Tenants responsibility for lawn care

15 Replies

I’m curious if my rental lease doesn’t pertain a clause stating it’s the tenant responsibility to maintain lawn care, would it be reasonable to deduct from security deposit if such lawn has overgrown significantly.

I know here lately where I am, it has been raining continuously for the past few weeks but of course it has been dry moments, however the grass was cut prior to past tenants moving in.

Eat the cost myself or deduct, what you think..

@Ahmad Moore   so you didn't settle who would do lawn care before move in?  Typically it is spelled out and/or discussed in a SF home before rental.  If not I would try to put it on them under any general maintenance clause in the lease as maintaining the property.  Call them on the issue. If they say we didn't think we were responsible you have to see where to go from there (because you weren't clear).  In this case you might just cut as an expense and then get them to cut.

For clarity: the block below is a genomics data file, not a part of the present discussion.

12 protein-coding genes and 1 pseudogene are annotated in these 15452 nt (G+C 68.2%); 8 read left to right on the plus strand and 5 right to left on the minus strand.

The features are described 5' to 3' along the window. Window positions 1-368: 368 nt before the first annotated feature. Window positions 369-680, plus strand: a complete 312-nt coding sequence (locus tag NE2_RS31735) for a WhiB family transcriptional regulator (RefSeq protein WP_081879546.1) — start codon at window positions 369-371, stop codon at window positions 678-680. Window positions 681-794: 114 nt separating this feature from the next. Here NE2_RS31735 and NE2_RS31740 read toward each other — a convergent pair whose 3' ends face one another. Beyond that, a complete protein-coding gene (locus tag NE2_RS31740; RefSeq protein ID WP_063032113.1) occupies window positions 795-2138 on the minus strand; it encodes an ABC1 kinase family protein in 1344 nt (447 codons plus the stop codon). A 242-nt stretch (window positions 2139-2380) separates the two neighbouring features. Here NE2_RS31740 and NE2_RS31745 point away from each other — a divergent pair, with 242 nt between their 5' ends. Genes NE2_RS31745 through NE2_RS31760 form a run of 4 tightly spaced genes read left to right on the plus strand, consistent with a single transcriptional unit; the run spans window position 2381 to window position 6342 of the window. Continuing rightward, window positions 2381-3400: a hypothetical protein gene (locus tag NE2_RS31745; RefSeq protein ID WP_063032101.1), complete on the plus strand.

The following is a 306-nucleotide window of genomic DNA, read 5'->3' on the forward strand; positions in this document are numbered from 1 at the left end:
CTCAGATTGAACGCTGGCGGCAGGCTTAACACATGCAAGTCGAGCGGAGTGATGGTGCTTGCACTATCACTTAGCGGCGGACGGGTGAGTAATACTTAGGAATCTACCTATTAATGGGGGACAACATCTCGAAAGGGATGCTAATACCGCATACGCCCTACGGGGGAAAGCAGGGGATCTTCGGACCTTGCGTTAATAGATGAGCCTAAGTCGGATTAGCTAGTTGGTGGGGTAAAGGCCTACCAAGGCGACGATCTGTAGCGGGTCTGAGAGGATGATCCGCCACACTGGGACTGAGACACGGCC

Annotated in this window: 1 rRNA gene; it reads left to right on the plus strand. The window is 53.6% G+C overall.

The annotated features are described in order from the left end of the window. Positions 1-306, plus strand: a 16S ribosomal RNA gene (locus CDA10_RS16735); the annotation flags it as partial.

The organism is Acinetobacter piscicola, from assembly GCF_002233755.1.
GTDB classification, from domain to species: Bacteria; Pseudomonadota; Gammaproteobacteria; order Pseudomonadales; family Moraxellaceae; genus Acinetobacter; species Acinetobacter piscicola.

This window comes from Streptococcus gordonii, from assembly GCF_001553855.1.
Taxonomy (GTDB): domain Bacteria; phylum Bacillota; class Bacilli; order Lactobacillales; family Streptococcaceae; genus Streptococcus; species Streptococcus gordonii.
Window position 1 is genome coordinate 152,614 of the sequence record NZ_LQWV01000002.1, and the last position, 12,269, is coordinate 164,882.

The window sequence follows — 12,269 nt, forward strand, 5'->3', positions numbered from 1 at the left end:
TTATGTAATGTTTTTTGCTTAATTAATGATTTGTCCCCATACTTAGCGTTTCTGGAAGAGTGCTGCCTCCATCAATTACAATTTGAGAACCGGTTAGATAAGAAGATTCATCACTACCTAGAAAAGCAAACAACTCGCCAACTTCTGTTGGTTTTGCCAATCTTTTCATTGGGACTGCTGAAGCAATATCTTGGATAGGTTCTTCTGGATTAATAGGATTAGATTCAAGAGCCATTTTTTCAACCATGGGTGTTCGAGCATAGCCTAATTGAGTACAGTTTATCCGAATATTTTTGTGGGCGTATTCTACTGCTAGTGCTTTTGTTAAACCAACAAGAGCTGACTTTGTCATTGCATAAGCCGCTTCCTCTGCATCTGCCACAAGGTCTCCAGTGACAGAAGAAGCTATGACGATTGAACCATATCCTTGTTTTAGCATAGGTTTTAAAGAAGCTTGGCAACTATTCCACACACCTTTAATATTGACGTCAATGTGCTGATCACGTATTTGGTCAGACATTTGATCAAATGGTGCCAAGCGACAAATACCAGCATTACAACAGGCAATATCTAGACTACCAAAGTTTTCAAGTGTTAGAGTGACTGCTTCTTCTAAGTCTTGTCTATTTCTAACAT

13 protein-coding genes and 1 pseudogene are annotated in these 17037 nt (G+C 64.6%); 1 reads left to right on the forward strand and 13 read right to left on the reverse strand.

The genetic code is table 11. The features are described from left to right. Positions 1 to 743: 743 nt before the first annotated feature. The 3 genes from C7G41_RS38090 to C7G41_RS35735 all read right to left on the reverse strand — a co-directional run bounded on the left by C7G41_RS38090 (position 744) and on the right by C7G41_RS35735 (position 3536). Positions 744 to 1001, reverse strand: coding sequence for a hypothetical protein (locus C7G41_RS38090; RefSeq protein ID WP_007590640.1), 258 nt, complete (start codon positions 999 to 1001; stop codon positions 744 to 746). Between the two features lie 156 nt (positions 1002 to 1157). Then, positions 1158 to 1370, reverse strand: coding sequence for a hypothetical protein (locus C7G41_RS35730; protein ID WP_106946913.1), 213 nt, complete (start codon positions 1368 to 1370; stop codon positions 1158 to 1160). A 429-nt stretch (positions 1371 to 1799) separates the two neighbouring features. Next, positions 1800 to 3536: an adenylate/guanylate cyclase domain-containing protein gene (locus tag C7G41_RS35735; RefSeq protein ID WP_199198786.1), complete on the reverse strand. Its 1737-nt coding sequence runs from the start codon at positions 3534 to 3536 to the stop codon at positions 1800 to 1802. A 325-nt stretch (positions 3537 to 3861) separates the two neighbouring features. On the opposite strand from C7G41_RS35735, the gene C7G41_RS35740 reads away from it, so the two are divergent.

If you were clear I would issue a lease violation inform them I will cut at x charge if not done by x date. My guess is they are not going to do it so before being cited by your town I would have it done.  Best bet though is to put this in the lease.  In any case if you are charging send a bill, don't take it from Security deposit unless it is a move out issue.

if it is not in your lease then no, it would not be reasonable to deduct it from the SD.  Change your lease, learn your lesson and be grateful this was a cheap lesson : ) 

Tell the tenant it's their responsibility and see how they react. They may accept your statement and mow the lawn. If not, hire someone and pay for it yourself.

Don't ever use the deposit to pay for something until after the lease is terminated and the tenant is out. First, it's usually illegal to do so. Second, the deposit is your only leverage to ensure the tenant pays rent through termination and returns the rental in good condition. If you spend the deposit, you remove your leverage.